Health Union, which creates condition-specific online patient communities, recently shared results from its inaugural Sleep Disorders In America survey. Health Union uses these findings to support its newly launched patient site

Of the respondents within the Sleep Disorders In America survey who answered insomnia-specific questions, more than six in 10 said they currently take a prescription medication that treats insomnia or related symptoms. These prescriptions include those specifically approved for treating insomnia, as well as medications that promote wakefulness, stimulants, pain relievers, and anti-anxiety or antidepressant medications.

Unsurprisingly, insomnia respondents who currently use a prescription medication were more likely than those who don’t to be living with chronic insomnia, defined as at least three times a week for a period of at least three months. Similarly, respondents with insomnia who don’t currently take a prescription were more likely to consider their condition severity to be mild.

The findings suggest that respondents who currently use prescription medications are simultaneously dealing with other medical conditions in addition to their insomnia. Specifically, insomnia respondents who currently use a prescription medication were more likely to have also been diagnosed with arthritis, chronic pain, fibromyalgia, high cholesterol, hypertension, irritable bowel syndrome, migraine, and neuropathy.

Additionally, people with insomnia are also dealing with emotional and mental health burdens. Respondents who currently use a prescription are also diagnosed with anxiety or panic disorders and depression. In fact, of those insomnia respondents who currently use prescriptions, three-fourths are currently using antidepressants or anti-anxiety medications.

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Possibly related to a lower condition severity and less comorbidities, respondents who don’t currently take a prescription were more likely than those who do—57% to 18%—to not see a HCP for their insomnia. They were also more likely to say they’d rather make changes to their lifestyle or diet than take a prescription medication.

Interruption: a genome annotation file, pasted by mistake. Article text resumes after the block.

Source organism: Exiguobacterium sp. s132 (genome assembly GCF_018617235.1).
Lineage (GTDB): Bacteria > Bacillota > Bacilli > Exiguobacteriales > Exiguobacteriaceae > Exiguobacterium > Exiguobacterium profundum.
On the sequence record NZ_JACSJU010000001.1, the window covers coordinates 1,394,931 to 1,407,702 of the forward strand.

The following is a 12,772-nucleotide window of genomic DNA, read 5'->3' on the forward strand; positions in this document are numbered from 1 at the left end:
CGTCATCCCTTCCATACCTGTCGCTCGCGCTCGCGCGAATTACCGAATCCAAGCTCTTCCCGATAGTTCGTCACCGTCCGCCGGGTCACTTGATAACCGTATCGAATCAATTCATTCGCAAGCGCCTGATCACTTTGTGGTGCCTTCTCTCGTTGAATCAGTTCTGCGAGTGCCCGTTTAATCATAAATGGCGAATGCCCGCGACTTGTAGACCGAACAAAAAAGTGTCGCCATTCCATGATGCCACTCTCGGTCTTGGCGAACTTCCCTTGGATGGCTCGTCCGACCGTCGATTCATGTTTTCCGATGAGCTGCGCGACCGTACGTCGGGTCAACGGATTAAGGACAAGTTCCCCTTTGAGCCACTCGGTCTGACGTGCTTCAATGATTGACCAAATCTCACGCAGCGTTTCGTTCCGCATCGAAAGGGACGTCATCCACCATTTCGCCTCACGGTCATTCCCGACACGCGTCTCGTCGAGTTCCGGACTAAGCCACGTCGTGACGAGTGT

Respondents who currently take a prescription medication rely on doctors’ treatment recommendations, use health care providers to learn about or manage their insomnia and plan on speaking to their doctor about changing or adding to their treatment plan over the following six months. They were also more likely to say they feel they do a good job of following their treatment plan and that it’s easy for them to take medications or use medical devices where and when they’re supposed to.

“With so many different types of conditions affecting sleep, aims to provide a safe place where people with insomnia, narcolepsy, restless legs syndrome, sleep apnea, and other disorders can find the information, support, and validation they seek,” says Tim Armand, co-founder and president of Health Union, in a release. “It has also provided an opportunity to illuminate the perspectives and journeys of people with conditions, such as insomnia, that might often be misunderstood.”

The Sleep Disorders In America survey, which fielded from March 3 to July 24, 2020, included responses from 2,198 people living with sleep disorders. Respondents answered different questions depending on their type of sleep disorder. The survey included 404 insomnia respondents, 105 narcolepsy respondents, 434 restless legs syndrome respondents, 968 sleep apnea respondents, and 287 with another form of sleep disorder.

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